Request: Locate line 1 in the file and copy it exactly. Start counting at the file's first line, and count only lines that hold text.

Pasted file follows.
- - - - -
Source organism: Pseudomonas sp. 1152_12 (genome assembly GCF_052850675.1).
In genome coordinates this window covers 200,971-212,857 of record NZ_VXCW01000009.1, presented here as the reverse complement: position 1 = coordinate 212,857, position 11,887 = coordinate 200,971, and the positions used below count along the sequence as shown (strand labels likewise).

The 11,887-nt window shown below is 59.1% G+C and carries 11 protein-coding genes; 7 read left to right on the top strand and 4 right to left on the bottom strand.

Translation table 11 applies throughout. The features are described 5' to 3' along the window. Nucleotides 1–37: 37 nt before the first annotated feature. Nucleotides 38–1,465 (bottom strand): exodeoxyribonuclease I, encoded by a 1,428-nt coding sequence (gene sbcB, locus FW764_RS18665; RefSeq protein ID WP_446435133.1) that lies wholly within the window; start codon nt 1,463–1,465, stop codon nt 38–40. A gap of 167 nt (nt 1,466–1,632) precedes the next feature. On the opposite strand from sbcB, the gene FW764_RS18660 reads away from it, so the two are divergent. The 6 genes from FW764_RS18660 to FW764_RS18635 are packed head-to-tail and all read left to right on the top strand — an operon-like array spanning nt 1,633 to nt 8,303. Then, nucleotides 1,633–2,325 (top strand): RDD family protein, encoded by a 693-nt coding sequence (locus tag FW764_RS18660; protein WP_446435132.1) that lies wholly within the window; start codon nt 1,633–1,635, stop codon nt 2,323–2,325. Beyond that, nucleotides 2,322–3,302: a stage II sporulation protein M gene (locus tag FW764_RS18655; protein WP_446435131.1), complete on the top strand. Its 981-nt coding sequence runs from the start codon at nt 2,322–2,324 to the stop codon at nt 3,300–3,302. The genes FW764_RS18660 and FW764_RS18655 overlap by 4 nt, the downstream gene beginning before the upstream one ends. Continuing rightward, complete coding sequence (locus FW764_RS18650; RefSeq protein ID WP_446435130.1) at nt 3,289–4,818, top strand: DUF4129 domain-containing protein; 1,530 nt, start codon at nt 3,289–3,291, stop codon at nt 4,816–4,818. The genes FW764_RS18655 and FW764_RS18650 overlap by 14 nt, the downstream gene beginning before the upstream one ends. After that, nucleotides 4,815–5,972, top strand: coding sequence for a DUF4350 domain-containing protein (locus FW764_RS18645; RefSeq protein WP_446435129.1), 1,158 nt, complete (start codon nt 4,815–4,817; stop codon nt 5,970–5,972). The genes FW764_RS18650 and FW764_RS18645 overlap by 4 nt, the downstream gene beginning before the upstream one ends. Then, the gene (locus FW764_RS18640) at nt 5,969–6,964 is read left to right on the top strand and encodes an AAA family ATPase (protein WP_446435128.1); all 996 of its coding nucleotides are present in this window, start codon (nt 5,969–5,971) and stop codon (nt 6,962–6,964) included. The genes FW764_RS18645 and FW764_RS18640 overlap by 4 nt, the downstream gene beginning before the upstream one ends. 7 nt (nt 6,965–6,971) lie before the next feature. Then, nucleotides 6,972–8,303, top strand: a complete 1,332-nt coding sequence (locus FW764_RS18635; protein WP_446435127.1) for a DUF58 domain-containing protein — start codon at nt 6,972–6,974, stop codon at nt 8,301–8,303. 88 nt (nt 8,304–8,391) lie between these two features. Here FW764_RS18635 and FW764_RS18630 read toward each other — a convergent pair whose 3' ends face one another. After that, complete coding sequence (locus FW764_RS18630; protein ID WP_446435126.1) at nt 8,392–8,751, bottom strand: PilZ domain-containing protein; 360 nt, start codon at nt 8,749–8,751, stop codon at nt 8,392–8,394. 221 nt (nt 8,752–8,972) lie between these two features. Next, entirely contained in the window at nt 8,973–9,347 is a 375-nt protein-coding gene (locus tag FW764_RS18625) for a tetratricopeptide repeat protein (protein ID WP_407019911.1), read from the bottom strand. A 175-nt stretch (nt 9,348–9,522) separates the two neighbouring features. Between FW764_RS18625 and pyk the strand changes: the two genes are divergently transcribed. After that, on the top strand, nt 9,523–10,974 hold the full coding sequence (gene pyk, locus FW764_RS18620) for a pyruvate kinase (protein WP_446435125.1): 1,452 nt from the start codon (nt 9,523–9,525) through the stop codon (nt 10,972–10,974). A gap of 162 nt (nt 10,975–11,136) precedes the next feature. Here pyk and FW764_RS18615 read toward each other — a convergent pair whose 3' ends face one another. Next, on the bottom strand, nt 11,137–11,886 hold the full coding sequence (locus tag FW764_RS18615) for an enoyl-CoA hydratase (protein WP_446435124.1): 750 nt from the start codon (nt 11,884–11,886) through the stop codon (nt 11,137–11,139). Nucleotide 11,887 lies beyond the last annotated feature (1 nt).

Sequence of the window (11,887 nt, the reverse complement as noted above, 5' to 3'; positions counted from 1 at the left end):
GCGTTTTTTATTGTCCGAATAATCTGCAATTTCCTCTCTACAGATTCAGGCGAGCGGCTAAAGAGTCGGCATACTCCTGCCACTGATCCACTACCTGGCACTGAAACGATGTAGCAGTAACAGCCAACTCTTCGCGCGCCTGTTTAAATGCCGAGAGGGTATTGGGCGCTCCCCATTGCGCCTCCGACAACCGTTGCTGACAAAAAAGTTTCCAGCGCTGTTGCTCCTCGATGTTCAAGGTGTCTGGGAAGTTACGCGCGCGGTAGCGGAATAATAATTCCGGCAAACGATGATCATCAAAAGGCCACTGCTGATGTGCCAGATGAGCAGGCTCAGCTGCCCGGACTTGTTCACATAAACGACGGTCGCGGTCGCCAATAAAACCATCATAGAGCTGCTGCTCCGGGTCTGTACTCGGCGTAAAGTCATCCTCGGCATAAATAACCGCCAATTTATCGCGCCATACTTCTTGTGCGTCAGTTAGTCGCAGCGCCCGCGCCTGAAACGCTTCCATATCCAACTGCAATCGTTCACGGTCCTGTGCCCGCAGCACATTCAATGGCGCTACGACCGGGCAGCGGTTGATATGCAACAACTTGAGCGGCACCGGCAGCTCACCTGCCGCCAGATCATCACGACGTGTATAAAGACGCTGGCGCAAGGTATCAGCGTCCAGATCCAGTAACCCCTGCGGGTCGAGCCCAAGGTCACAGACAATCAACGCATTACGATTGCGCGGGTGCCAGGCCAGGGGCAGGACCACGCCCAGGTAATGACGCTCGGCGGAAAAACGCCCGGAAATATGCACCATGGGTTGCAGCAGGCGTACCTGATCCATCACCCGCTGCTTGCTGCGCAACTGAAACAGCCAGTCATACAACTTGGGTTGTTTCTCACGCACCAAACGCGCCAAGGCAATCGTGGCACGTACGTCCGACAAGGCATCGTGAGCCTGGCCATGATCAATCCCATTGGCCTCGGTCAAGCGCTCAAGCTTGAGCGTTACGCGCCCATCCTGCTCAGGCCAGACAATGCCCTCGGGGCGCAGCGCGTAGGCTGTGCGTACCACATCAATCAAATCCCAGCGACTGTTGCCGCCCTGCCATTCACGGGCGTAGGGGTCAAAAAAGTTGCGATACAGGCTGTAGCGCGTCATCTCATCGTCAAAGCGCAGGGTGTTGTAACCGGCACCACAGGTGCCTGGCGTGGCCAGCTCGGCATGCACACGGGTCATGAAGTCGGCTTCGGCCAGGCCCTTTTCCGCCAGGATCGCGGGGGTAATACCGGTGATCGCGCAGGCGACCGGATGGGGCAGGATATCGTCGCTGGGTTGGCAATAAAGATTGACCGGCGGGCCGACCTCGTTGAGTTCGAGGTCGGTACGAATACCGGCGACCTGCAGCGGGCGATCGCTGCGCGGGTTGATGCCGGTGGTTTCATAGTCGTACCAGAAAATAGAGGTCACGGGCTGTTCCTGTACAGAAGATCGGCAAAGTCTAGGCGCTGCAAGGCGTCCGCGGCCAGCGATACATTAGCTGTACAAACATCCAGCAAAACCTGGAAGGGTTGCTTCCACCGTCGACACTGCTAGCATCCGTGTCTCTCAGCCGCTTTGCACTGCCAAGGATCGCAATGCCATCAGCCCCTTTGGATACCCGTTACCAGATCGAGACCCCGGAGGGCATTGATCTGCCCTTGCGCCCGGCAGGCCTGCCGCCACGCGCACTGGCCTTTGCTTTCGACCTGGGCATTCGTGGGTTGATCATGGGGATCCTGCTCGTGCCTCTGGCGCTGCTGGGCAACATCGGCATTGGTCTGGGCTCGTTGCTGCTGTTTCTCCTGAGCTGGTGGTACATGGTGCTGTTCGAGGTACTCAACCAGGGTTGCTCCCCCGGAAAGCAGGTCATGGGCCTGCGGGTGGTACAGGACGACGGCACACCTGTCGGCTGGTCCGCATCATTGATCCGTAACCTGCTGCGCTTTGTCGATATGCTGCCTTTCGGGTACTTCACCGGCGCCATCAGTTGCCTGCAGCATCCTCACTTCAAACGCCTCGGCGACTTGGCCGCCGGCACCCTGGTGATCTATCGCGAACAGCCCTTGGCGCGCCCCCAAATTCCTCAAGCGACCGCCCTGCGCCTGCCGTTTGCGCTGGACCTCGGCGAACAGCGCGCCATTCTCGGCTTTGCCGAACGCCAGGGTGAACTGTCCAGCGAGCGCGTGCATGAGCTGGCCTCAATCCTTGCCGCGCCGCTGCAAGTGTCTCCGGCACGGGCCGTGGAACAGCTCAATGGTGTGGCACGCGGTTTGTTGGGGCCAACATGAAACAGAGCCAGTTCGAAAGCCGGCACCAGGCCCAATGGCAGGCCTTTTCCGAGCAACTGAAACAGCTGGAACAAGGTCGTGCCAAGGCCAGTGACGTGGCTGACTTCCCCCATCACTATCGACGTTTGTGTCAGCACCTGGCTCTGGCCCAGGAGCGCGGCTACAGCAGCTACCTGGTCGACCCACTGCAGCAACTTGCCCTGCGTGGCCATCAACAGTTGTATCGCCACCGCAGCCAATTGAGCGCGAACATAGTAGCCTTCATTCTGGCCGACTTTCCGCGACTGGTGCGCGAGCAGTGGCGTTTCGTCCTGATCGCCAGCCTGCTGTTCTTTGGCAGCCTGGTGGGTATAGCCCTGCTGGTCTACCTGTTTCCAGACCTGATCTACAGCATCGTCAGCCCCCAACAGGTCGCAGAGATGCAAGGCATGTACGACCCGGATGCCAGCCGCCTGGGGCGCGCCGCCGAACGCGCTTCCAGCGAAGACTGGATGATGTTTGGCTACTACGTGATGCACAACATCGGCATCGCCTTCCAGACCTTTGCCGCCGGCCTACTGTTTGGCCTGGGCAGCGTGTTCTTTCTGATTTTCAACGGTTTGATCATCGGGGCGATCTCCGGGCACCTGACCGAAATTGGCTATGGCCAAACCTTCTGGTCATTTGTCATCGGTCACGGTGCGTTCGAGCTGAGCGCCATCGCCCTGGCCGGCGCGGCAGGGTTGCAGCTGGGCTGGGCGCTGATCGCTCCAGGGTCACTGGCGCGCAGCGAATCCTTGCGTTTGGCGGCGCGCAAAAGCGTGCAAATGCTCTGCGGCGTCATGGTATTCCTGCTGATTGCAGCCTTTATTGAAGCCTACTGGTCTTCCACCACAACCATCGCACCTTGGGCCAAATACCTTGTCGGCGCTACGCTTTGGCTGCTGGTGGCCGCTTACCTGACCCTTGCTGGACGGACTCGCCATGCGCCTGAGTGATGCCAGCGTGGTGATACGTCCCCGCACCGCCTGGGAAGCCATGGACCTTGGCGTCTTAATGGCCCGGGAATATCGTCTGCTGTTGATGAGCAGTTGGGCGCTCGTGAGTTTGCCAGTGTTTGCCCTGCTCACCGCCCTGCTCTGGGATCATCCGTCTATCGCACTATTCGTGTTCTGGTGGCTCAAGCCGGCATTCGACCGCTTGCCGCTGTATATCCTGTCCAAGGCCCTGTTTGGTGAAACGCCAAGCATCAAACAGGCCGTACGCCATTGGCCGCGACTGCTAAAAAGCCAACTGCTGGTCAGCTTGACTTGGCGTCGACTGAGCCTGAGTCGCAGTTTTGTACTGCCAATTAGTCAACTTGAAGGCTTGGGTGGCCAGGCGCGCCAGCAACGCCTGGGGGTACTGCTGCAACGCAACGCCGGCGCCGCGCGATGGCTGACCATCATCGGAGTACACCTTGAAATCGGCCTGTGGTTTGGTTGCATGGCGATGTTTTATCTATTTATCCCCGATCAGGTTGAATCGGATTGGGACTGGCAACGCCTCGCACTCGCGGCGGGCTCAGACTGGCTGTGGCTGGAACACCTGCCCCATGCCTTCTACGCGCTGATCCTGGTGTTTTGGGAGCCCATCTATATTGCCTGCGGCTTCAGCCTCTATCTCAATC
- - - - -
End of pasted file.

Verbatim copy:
Source organism: Pseudomonas sp. 1152_12 (genome assembly GCF_052850675.1).